Constitution is supreme: Pak CJ

Islamabad: In a veiled warning, Pakistan Chief Justice Iftikhar Chaudhry on Saturday said that the Constitution, and not the Parliament, is supreme in matters involving the law.

The remarks by the assertive Chief Justice comes against the backdrop of a move by Pakistan`s government to introduce a bill aimed at curbing the Supreme Court`s powers.

Chaudhry, who is spearheading a drive to push the Pakistan People`s Party-led government to reopen graft cases against President Asif Ali Zardari, said the Constitution empowers the Superior Court to strike down any law that encroaches on the basic rights of citizens.

He cited a ruling by a judge in the United Kingdom, whose laws have influenced those of Pakistan, and said it had "been made clear that it is only, and only, the Constitution which is supreme".

Chaudhry made the remarks while addressing a ceremony organised in Karachi for newly enrolled advocates of the Supreme Court. "The Constitution guarantees that there shall be an independent judiciary. This comes not from the law laid down by judges but from the Constitution given by 180 million people," he said.

Article 2(a) of the Constitution ensures the independence of the judiciary will be secured by the judges, who have taken an oath to protect the Constitution, he added.

Chaudhry`s remarks came against the backdrop of the government`s plans to introduce a bill in parliament that is aimed at protecting top leaders from contempt of court and curbing the Supreme Court`s efforts to push Prime Minister Raja Pervez Ashraf to reopen graft cases against Zardari.

The government plans to get the Contempt of Court Bill 2012 passed by the National Assembly and Senate before the apex court takes up the issue of reviving the corruption cases in Switzerland against Zardari on July 12.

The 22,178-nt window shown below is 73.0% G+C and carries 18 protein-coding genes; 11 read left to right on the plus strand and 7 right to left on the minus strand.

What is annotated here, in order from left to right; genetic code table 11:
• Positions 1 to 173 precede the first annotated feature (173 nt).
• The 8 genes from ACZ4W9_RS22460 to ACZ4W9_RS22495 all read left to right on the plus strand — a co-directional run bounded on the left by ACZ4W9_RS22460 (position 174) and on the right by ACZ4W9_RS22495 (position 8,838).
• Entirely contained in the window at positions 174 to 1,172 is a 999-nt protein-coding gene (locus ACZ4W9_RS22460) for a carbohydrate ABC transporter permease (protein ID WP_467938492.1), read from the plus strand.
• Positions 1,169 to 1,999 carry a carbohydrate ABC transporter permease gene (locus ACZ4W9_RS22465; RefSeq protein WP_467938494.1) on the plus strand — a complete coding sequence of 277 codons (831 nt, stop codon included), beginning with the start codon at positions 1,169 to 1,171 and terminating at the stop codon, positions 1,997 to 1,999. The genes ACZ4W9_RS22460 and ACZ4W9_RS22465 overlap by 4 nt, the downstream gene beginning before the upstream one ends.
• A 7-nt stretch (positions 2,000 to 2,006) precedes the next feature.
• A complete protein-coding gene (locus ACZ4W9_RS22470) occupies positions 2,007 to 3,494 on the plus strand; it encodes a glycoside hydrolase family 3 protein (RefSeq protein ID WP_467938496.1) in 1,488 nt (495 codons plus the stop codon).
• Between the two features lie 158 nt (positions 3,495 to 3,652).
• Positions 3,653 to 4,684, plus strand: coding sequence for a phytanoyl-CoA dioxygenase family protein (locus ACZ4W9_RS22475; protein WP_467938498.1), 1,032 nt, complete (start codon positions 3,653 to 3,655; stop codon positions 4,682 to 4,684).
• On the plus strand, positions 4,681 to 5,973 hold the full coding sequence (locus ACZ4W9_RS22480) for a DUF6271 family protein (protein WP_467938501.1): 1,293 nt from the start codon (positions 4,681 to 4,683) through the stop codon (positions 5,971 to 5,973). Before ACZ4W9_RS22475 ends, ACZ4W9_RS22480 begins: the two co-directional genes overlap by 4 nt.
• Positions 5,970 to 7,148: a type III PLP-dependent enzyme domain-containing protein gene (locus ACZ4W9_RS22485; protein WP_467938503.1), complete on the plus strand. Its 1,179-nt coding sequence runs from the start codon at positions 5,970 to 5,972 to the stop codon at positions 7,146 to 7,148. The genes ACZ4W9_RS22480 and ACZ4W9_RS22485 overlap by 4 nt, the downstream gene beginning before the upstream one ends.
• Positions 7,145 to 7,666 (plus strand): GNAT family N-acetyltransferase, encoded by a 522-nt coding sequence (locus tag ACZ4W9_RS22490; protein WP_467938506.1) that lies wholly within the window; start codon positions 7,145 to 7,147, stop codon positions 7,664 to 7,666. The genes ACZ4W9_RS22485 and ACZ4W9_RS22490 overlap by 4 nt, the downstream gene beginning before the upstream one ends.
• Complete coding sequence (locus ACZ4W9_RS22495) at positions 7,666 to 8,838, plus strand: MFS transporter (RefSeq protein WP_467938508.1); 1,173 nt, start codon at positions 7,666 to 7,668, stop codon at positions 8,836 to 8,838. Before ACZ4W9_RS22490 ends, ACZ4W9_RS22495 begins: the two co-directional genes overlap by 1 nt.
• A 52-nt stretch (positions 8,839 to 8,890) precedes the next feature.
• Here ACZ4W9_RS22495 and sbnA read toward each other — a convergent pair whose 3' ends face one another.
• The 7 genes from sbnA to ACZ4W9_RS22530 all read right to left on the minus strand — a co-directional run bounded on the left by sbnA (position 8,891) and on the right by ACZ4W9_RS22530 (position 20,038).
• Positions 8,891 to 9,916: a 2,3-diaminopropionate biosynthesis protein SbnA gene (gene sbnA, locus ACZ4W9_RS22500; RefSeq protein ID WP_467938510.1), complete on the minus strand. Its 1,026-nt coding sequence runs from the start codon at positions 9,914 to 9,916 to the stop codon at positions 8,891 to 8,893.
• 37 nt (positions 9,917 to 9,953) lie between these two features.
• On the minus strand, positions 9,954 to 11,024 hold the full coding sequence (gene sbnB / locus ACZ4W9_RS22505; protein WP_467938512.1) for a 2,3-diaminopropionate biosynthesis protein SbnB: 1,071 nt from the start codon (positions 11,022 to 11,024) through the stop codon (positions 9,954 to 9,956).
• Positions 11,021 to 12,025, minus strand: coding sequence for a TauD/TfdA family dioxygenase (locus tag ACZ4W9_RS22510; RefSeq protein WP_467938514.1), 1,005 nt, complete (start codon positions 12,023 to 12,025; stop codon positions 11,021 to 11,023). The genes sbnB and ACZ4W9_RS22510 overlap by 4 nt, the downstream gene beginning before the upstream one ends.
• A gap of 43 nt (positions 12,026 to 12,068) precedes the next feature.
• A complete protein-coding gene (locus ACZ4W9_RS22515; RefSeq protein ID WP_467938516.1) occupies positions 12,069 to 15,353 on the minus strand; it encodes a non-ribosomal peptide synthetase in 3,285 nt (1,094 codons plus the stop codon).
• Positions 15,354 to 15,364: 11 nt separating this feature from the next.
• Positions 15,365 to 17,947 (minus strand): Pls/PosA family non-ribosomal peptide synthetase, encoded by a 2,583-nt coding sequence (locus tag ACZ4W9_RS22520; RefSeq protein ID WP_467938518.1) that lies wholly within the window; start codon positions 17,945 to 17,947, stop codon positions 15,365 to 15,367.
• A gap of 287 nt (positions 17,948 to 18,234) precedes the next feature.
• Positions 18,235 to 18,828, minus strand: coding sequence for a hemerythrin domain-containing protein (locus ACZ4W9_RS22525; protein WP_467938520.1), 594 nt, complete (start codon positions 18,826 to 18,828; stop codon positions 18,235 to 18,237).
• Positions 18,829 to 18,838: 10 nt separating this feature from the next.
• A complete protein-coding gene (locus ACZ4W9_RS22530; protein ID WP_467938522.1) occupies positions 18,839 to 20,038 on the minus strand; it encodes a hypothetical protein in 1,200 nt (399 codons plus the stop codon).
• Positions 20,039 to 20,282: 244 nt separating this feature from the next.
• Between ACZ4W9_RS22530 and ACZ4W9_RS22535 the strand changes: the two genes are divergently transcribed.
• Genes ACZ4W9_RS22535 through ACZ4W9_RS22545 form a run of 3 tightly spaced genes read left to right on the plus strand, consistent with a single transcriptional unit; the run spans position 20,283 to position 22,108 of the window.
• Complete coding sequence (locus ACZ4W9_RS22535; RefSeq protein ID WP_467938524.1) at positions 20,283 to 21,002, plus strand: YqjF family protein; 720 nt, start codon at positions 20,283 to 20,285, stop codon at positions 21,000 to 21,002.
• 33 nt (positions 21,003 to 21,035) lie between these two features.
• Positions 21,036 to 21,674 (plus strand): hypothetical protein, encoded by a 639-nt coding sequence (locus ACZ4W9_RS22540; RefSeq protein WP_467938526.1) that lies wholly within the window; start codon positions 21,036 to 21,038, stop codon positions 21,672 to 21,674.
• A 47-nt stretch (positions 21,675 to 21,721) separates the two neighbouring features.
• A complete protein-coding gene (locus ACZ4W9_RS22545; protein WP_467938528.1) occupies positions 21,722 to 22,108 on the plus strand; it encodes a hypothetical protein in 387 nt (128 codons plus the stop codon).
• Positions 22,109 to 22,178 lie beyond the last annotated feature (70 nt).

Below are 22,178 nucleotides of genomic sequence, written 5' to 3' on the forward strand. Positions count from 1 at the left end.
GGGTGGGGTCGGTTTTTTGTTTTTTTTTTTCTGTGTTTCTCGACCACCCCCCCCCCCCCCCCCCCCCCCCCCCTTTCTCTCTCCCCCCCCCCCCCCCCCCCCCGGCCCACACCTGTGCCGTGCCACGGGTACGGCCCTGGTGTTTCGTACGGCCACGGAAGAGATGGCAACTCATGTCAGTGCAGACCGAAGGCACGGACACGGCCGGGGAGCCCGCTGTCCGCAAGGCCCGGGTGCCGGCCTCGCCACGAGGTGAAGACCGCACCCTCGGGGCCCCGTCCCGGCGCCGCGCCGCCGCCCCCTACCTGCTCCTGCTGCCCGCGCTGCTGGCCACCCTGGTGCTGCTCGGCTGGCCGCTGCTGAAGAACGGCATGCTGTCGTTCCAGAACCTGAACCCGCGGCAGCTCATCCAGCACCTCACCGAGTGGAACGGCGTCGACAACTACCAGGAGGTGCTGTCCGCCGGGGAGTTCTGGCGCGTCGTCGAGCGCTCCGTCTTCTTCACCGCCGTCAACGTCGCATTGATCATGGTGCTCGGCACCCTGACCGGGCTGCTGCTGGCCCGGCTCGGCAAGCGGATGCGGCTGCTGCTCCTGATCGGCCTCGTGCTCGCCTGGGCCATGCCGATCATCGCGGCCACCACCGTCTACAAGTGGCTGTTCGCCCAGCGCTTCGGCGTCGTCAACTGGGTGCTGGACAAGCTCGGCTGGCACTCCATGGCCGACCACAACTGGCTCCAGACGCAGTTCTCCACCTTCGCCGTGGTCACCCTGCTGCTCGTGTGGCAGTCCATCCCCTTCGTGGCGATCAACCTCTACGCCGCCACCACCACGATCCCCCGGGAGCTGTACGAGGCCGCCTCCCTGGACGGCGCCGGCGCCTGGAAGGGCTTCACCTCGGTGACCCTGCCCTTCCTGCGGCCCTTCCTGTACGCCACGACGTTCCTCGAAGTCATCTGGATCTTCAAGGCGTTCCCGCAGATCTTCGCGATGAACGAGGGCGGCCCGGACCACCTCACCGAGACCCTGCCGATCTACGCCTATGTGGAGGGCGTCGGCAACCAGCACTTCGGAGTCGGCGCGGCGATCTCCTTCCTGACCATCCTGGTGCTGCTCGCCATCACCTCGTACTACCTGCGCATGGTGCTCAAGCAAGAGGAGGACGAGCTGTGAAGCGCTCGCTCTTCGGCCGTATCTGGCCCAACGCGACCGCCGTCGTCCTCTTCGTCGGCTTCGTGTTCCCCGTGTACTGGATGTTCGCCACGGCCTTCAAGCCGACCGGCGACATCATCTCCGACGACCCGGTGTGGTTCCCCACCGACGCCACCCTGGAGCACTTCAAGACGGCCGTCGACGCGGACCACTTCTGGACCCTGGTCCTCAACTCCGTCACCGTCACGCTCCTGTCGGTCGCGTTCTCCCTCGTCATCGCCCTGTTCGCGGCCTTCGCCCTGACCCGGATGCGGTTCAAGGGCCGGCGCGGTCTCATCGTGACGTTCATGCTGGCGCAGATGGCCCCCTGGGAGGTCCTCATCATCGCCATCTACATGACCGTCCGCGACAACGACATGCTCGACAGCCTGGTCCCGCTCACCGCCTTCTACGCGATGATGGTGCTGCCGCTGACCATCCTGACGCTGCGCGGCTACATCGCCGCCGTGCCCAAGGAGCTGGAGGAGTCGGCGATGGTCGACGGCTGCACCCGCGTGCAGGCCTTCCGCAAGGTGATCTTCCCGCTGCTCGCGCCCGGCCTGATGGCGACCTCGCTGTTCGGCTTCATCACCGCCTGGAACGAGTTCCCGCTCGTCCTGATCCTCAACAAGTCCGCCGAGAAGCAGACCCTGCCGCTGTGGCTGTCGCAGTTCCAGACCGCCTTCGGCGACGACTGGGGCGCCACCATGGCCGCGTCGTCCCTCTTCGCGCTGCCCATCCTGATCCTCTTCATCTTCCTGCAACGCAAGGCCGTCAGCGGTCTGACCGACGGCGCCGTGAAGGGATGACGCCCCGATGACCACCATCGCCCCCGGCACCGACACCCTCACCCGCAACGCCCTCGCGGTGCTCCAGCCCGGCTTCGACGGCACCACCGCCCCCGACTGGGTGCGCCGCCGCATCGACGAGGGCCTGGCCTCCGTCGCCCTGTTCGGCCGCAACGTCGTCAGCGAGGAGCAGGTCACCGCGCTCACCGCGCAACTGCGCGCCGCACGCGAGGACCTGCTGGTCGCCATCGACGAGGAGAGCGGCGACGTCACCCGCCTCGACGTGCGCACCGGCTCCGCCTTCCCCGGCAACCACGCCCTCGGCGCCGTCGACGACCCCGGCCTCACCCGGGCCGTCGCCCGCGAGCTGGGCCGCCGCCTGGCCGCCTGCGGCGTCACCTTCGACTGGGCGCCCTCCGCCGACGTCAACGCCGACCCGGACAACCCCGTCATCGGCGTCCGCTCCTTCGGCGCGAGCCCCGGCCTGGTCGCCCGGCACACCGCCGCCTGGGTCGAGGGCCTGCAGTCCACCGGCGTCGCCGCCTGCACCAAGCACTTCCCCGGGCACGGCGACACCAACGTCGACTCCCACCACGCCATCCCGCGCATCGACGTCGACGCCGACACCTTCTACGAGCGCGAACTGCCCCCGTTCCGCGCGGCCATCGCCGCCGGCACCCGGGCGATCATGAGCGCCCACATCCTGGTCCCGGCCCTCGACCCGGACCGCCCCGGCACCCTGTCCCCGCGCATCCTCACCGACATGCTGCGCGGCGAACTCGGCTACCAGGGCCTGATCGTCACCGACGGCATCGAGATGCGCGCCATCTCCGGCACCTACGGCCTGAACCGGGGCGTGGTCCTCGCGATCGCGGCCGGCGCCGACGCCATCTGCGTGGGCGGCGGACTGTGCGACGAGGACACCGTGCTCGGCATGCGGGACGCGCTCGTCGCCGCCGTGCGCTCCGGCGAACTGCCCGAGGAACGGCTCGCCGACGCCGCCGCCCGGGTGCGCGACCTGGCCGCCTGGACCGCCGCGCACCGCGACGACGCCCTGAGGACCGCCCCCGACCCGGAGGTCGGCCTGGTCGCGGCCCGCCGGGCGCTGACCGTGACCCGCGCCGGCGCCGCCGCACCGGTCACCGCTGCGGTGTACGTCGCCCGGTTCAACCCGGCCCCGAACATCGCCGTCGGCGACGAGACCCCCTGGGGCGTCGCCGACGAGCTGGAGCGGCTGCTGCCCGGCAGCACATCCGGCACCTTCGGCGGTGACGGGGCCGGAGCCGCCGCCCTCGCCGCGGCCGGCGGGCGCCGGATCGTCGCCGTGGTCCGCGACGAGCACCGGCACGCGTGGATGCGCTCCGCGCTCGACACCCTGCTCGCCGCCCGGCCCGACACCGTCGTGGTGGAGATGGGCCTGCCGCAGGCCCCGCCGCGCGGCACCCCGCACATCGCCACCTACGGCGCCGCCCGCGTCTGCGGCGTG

A bench headed by the Chief Justice last month disqualified former premier Yousuf Raza Gilani after he was convicted of contempt for refusing to revive the cases against Zardari. The apex court has asked Prime Minister Ashraf to explain his position on reopening the cases at the next hearing on July 12.

Legal experts have said that Ashraf faces the possibility of the apex court acting against him if he refuses to reopen the cases against the President. During his speech, Chief Justice Chaudhry remarked that the apex court is fully empowered to strike down any law that is in conflict with the Constitution. He said that even in Britain, the doctrine of supremacy of Parliament was now seen to be out of place.

Quoting from the apex court`s order that disqualified Gilani, Chaudhry said it was time, after 65 years of Pakistan`s independence, that "we free ourselves from the shackles of obsequious intellectual servility to colonial paradigms and start adhering to our Constitution".

Chaudhry said the judiciary wants the supremacy of law and Constitution in the country. He emphasised that the Constitution has to be followed, preserved and protected at all costs. He further said that the law is equal for every citizen, irrespective of status and position.

Pakistan`s Chief Justice said that the contempt of court case against former prime minister Yousaf Raza Gilani proves that the law is applicable to every individual, irrespective of his position.

He added that action was taken against Gilani under the contempt of court law because the chief executive of the country defied court orders, and added that the implementation of court orders is the duty of the executive, which has been explained adequately in Article 190 of the Constitution.

Addressing the issue of immunity provided to the elected representatives, the chief justice said that if a person elected by the people violates the Constitution, then it is the duty of the courts to stop him.

He added that the Supreme Court`s order in the contempt of court case clarified that Gilani`s crime fell under the Article 63(1)(g) of the Constitution. "We should only examine our own Constitution to ensure that the will of the people prevails which is the very essence of a democratic system," the chief justice said.